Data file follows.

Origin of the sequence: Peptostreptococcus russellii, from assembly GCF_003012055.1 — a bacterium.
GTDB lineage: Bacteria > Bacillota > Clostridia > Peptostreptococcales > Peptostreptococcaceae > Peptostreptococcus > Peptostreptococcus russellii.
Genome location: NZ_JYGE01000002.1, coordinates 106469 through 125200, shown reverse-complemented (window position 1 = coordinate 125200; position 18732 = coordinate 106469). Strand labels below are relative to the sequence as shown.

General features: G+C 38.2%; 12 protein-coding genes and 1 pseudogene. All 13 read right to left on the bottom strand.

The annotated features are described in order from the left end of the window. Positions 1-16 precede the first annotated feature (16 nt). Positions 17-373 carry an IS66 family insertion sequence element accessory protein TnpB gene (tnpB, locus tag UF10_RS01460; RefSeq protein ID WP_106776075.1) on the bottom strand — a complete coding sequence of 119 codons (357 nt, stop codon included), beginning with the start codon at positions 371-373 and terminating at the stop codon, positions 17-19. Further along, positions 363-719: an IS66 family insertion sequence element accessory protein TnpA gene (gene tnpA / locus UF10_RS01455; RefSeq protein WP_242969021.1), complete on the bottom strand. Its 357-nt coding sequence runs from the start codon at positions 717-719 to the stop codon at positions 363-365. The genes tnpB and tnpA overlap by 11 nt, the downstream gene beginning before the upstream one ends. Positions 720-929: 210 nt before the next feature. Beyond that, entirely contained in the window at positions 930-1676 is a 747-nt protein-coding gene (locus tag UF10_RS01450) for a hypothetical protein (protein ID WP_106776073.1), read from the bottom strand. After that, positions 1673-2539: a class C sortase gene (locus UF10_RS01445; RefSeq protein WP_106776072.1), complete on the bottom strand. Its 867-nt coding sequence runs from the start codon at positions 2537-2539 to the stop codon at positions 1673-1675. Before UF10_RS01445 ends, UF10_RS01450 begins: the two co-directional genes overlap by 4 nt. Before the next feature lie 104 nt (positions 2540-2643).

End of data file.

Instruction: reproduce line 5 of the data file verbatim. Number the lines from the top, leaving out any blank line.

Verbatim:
The annotated features are described in order from the left end of the window. Positions 1-16 precede the first annotated feature (16 nt). Positions 17-373 carry an IS66 family insertion sequence element accessory protein TnpB gene (tnpB, locus tag UF10_RS01460; RefSeq protein ID WP_106776075.1) on the bottom strand — a complete coding sequence of 119 codons (357 nt, stop codon included), beginning with the start codon at positions 371-373 and terminating at the stop codon, positions 17-19. Further along, positions 363-719: an IS66 family insertion sequence element accessory protein TnpA gene (gene tnpA / locus UF10_RS01455; RefSeq protein WP_242969021.1), complete on the bottom strand. Its 357-nt coding sequence runs from the start codon at positions 717-719 to the stop codon at positions 363-365. The genes tnpB and tnpA overlap by 11 nt, the downstream gene beginning before the upstream one ends. Positions 720-929: 210 nt before the next feature. Beyond that, entirely contained in the window at positions 930-1676 is a 747-nt protein-coding gene (locus tag UF10_RS01450) for a hypothetical protein (protein ID WP_106776073.1), read from the bottom strand. After that, positions 1673-2539: a class C sortase gene (locus UF10_RS01445; RefSeq protein WP_106776072.1), complete on the bottom strand. Its 867-nt coding sequence runs from the start codon at positions 2537-2539 to the stop codon at positions 1673-1675. Before UF10_RS01445 ends, UF10_RS01450 begins: the two co-directional genes overlap by 4 nt. Before the next feature lie 104 nt (positions 2540-2643).